Vodka is the little black dress of spirits: appropriate and tasteful for almost any occasion, and perennially stylish. In cocktails, as in life, it’s important to play well with others. That’s vodka.
A few decades ago, vodka brand Smirnoff popularized the slogan “Smirnoff leaves you breathless.” Today, Smirnoff vodka is the bestselling spirit in the world, and vodka is the highest-selling spirit category in the US. Scan the cocktail menu or the backbar of your favorite restaurant and the evidence will be obvious: multiple iterations of vodka cocktails and many bottled expressions forming a phalanx of flavors to choose from.
In the bar business, we often wonder what era, event or cocktail launched the success of an entire spirit category. In the case of vodka, it could be the Moscow mule or, perhaps, the Harvey Wallbanger, both of which originated more than fifty years ago. Even the cosmopolitan, so grandly ubiquitous in the hit television show “Sex & the City,” played an important role in popularizing vodka in more recent history. Whatever the particular reasons for its success, vodka has become a popular tipple enjoyed in a multitude of ways. The brands that currently dominate the vodka landscape have become household names: Absolut, Belvedere, Grey Goose.
In recent years, smaller brands have been inching forward, capturing the imagination of American cocktail drinkers with claims of artisanal production and purity. Square One organic vodka produces two popular flavored varieties: basil and cucumber. Hangar One led the charge toward imaginative flavors years ago, with their kaffir lime, Buddha’s hand citron and chipotle pepper expressions.
One thing that’s worked well in marketing vodka is the oft-repeated notion of purity in the bottle: whether the brand focuses on repeated distillations or whether the spirit simply comes across “as tasteless and odorless as possible” like the Alcohol and Tobacco and Tax Bureau’s legal definition of vodka, purity remains the core value in the vodka business.
But why is vodka so popular? I telephoned Lance Winters, the distiller of Hangar One, who told me, “Americans continue to be interested in vodka because of its inherent mixability and drinkability.”
What did I tell you, folks? It’s important to play well with others! I’ve been to the Hangar One distillery numerous times; I know the process whereby Lance makes his hooch. But, still, I had to ask: What’s the Hangar One difference?
According to the distiller, “It’s made by people who give a shit about the product and not just the packaging. It’s ingredient-driven, an attempt at making an eau de vie from ingredients that you can’t make a traditional eau de vie from.”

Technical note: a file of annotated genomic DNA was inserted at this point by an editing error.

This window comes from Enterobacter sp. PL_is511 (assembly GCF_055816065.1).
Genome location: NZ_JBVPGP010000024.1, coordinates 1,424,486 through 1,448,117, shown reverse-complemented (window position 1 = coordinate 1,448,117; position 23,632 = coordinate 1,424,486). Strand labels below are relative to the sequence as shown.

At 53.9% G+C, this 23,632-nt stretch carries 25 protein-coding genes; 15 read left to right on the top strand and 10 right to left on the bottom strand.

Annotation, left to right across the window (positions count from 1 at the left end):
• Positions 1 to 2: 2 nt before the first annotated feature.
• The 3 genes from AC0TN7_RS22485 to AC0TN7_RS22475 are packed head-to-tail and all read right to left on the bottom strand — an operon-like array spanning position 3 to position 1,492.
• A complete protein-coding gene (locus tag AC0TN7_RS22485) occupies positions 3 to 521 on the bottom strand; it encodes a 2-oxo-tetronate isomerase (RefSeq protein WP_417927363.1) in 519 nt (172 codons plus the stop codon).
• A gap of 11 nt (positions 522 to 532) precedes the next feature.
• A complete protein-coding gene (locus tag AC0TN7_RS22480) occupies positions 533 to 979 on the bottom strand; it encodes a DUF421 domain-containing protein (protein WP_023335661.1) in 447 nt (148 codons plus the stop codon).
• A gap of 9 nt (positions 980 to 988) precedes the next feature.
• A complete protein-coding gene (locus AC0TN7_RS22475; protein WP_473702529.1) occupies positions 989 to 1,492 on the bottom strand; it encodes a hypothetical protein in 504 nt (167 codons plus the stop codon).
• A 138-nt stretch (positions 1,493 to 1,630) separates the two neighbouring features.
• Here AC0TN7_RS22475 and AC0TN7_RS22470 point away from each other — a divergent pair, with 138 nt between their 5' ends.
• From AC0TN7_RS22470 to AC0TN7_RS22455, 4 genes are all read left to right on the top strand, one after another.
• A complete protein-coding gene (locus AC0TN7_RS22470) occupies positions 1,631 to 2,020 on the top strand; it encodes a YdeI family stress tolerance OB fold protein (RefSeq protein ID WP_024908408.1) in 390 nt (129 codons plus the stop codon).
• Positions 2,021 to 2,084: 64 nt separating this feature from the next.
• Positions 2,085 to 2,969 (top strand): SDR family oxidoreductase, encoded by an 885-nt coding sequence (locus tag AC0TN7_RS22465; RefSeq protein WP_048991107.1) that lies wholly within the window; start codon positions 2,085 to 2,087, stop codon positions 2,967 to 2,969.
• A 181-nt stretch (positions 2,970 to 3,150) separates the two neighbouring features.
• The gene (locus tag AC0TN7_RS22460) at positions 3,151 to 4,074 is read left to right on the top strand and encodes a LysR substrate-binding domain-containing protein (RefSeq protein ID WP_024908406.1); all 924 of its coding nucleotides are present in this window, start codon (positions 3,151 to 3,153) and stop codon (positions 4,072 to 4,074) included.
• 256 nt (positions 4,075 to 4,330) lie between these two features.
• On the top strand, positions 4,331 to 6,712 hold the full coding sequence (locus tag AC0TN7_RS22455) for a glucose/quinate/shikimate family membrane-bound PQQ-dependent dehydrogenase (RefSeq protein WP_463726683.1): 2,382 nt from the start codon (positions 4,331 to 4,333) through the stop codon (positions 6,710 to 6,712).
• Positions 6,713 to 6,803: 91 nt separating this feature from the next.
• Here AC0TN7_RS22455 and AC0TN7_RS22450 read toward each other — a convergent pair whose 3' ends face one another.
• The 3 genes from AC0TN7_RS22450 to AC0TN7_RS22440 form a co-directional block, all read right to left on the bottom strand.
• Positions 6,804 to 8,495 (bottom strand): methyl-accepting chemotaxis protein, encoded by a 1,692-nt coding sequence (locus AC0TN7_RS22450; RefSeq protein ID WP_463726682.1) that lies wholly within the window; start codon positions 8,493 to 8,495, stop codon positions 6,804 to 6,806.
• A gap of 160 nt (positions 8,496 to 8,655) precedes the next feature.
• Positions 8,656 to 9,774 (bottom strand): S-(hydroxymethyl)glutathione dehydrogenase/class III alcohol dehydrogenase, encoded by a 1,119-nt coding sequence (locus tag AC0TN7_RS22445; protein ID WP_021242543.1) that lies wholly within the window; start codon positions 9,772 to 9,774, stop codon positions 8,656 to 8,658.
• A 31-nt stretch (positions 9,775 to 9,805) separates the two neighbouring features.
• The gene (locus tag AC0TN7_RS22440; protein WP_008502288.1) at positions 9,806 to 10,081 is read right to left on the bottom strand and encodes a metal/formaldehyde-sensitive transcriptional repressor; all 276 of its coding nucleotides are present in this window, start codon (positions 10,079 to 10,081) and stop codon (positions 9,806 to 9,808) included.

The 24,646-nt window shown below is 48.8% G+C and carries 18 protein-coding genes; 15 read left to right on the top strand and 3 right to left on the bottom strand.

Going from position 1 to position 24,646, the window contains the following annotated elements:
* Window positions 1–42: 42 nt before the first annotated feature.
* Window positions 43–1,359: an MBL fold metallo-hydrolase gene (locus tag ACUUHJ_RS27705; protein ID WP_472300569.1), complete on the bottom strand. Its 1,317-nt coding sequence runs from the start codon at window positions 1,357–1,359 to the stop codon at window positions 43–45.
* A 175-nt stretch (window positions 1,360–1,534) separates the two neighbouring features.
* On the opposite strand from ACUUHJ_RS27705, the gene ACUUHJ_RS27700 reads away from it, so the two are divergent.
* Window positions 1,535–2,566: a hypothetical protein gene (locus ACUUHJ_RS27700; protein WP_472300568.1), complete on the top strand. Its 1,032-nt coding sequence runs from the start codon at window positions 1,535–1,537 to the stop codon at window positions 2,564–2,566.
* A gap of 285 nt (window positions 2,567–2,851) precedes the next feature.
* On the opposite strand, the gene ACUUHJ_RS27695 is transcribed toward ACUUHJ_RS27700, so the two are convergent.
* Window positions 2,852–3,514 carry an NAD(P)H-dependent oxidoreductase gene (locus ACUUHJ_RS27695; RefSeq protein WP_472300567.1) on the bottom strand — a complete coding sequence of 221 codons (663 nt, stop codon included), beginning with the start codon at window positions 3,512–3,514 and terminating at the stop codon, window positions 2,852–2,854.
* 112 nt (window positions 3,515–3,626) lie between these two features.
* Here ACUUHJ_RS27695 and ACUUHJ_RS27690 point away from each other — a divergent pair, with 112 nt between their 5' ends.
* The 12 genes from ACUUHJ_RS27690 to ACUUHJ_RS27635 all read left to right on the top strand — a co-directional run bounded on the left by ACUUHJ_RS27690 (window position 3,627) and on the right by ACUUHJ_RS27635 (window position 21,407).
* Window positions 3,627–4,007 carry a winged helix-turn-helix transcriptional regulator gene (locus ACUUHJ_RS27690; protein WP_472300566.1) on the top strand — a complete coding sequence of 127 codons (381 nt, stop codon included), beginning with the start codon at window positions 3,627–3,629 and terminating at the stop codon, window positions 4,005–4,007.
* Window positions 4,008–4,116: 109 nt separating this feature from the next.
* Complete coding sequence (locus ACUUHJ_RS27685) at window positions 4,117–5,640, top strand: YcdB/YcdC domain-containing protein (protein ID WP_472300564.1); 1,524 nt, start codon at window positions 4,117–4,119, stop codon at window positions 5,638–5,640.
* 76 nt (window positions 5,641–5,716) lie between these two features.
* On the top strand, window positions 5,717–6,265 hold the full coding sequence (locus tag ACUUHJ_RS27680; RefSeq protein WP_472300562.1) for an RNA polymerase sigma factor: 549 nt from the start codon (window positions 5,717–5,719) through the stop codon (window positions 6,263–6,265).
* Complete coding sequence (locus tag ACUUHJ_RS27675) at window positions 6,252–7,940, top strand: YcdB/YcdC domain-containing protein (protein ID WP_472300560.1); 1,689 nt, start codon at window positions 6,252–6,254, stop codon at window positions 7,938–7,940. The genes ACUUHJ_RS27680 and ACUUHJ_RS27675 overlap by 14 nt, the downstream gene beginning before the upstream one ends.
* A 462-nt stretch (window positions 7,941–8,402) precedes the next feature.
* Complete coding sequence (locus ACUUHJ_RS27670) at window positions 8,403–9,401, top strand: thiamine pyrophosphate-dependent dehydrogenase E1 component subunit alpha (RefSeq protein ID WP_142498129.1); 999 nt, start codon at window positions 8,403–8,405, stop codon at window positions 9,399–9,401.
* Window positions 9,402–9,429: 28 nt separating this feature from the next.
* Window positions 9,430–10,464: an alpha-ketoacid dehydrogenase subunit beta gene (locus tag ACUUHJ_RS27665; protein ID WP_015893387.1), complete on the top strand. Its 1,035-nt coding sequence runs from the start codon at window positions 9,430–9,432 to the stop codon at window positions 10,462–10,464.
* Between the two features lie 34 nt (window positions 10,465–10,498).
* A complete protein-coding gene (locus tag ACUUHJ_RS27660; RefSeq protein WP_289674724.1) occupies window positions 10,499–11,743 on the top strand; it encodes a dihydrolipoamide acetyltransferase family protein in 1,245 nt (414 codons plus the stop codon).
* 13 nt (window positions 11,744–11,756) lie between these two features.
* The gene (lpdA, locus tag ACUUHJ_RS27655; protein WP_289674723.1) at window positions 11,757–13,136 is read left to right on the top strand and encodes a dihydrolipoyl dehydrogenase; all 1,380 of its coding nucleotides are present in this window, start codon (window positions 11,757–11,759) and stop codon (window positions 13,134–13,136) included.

I’m not one to argue with Lance; in fact, long ago, I knew he was onto something. Vodka must be odorless and tasteless, but that doesn’t mean it should be without flavor. The base ingredients can be grape or grain, potatoes or wheat, as long as the end result is strikingly similar, yet asserts its own personality.
So, what’s the real difference between a small-batch artisanal vodka and the global giant Smirnoff? Only your palate will tell you. The next time you spy a selection of vodkas on a backbar, take a seat and ask the barkeep to indulge you in a tasting flight. It may just leave you breathless.
Editor’s Note: Vodka drinkers: what’s your top pick when it comes to vodka cocktails? Are you brand loyal? Weigh in below!
Duggan McDonnell owns and operates Cantina, the San Fran-centric cocktail lounge dedicated to Latin spirits and California cocktails. He operates Liquid Think Tank, a beverage consultancy, and co-founded San Francisco Cocktail Week and the Barbary Coast Conservancy of the American Cocktail. He also co-founded and serves as CEO and Master Blender of Campo de Encanto pisco, winner of the Ministry of Production’s Gran Medalla de Oro Best in Show gold medal (the highest honor for any pisco).
Duggan’s many accolades include a Best Mixologist of the Year nomination at Tales of the Cocktail (twice) in New Orleans, and Leader of the American Cocktail Revolution from Food & Wine. A featured expert on the TV show “Great Cocktails,” Duggan also served as the spokesperson for the got milk? 2010 holiday cocktail TV campaign. He’s designed cocktails for the Sundance Film Festival and Aspen Food & Wine, and has consulted for spirits companies including Tequila Don Julio, Grey Goose Vodka and Cabana Cachaca.